AbstractOver the last few decades, the academic and public gaze has increasingly focused on military veterans. The extant literature has documented a wealth of problems that emerge once a service leaver enters civilian life, including homelessness, mental health issues, criminality, and substance misuse. Accordingly, the intention to improve the wellbeing of veterans in the UK has certainly been evident within various government-initiated strategies. However, most scholarly attention has concentrated on the few veterans who encounter these extreme transitions. The aim of this thesis was to shed light on the vast majority who are deemed to have an ‘unproblematic’ transition on account of their employment status and lack of serious social or health issues. It did so by drawing on data from 58 semi-structured interviews with Army veterans, spouses of Army veterans, and charity workers.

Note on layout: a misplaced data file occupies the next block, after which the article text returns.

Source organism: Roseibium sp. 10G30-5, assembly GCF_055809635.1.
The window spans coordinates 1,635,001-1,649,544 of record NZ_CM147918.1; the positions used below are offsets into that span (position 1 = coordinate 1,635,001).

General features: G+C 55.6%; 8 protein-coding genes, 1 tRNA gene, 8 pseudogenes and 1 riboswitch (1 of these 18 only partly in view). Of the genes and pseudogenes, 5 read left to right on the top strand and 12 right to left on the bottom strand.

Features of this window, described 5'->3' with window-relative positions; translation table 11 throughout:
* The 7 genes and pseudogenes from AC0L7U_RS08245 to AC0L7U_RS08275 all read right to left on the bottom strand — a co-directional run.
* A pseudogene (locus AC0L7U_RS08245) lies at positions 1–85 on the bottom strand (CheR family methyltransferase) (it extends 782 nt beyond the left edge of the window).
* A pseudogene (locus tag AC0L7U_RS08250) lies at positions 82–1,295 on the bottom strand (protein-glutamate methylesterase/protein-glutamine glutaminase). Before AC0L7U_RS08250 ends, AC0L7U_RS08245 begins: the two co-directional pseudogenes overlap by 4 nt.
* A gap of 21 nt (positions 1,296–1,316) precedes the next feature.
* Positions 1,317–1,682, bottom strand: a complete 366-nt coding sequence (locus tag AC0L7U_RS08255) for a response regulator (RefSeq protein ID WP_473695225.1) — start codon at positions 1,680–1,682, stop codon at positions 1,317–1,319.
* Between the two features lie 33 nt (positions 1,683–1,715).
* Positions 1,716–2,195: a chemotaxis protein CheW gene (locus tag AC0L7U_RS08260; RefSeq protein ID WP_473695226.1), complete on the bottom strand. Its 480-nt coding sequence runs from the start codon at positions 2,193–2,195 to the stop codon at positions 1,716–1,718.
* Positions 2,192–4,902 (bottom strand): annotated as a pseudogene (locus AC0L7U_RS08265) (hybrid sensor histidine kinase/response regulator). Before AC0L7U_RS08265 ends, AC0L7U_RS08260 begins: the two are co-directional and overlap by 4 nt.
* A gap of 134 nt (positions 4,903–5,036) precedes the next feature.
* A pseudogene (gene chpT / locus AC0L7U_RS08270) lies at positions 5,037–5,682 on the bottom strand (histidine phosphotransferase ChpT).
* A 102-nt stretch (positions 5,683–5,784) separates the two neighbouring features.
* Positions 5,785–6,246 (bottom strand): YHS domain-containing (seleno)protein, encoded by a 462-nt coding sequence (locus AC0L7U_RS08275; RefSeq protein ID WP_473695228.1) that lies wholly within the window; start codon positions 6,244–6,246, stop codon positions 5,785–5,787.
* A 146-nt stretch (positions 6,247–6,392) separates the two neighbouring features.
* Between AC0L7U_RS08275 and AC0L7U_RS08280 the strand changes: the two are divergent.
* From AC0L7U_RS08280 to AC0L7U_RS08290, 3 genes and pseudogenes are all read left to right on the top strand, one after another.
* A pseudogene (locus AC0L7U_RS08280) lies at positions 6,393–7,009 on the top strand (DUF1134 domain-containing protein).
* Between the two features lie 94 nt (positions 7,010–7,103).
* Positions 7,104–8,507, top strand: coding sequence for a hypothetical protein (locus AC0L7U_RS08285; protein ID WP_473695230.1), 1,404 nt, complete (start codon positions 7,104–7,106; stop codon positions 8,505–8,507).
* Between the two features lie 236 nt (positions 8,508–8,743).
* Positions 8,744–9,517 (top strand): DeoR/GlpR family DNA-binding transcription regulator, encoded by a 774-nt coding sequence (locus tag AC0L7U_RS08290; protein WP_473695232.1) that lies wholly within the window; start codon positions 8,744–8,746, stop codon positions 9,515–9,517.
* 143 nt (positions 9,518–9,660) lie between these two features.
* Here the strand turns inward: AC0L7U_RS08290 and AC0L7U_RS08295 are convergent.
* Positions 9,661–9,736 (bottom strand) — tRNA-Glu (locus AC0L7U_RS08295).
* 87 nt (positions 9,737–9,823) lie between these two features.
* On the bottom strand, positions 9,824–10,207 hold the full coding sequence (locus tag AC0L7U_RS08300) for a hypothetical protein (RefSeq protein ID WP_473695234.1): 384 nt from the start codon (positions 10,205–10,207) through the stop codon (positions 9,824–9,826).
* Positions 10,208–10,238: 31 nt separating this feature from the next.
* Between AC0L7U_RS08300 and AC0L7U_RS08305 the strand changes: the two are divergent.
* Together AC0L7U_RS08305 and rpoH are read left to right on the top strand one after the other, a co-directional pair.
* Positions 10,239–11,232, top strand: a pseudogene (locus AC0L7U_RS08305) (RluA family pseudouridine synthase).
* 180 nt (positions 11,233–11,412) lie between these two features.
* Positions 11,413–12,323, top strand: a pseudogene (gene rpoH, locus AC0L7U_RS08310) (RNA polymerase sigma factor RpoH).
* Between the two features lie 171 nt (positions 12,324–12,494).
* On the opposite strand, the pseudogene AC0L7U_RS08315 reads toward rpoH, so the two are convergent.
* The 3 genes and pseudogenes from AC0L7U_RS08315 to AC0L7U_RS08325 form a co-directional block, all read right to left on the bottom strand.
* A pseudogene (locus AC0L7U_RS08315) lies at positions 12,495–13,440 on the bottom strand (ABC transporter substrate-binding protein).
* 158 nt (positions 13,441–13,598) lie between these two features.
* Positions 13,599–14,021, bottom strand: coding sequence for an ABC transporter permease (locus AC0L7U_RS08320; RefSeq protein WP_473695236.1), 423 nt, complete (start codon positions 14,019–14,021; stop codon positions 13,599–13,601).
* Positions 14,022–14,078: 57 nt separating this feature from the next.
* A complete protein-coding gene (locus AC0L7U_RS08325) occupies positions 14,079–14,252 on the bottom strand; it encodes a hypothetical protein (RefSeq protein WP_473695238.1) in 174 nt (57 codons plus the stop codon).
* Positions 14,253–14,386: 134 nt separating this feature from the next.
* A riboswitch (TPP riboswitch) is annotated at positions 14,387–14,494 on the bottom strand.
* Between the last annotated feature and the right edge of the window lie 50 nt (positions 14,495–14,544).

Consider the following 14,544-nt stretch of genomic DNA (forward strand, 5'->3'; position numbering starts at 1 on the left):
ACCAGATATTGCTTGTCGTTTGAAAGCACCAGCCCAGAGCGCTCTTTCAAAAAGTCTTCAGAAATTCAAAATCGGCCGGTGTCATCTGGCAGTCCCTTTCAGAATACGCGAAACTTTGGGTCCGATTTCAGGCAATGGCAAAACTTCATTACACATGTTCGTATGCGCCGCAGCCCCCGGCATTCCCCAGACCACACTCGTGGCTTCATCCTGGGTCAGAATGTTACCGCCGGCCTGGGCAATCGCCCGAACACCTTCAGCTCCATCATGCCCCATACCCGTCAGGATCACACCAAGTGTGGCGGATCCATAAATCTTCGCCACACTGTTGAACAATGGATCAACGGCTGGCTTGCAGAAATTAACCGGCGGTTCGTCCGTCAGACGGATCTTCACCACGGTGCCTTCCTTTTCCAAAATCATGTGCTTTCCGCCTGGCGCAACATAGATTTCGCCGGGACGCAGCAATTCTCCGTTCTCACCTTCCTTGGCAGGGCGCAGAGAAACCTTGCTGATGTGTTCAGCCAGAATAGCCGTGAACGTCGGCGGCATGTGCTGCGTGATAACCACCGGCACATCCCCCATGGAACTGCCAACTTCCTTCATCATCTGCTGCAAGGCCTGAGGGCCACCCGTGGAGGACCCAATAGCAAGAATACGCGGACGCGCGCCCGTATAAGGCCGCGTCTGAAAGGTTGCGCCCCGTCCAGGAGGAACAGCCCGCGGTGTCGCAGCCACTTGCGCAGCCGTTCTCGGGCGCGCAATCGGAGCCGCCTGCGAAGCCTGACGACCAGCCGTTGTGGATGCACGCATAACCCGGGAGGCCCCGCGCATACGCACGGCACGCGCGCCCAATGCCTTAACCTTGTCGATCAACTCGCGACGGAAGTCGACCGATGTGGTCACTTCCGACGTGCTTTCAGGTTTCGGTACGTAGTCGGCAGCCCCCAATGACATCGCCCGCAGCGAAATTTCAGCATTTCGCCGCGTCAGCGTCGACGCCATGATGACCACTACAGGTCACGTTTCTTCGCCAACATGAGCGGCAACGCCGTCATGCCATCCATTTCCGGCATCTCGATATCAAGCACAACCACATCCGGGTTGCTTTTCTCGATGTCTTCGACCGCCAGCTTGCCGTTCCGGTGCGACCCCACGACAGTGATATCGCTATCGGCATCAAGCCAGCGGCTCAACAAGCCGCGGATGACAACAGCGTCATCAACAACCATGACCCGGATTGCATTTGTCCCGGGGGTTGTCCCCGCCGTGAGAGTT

By mapping participants trajectory from pre-military life to years after service at the time of interview, a holistic theorisation of the transition has been provided using the tenets of ultra-realism. It shows that for most, merely being in employment was not an accurate measure of success. Instead, entrance to the civilian job market was characterised by precarity and intense competition between employees. This served as a dichotomy to the work environment veterans were familiar with and, as posited in this thesis, caused tension between the subject and the ideology they were assimilated to. In putting forward this argument, this project advances the existing ultra-realist theoretical framework, and veteran research, in an empirically informed manner.
|Date of Award
|23 Jun 2023
|Georgios Papanicolaou (Supervisor), Danny Singh (Supervisor) & Anth Lloyd (Supervisor)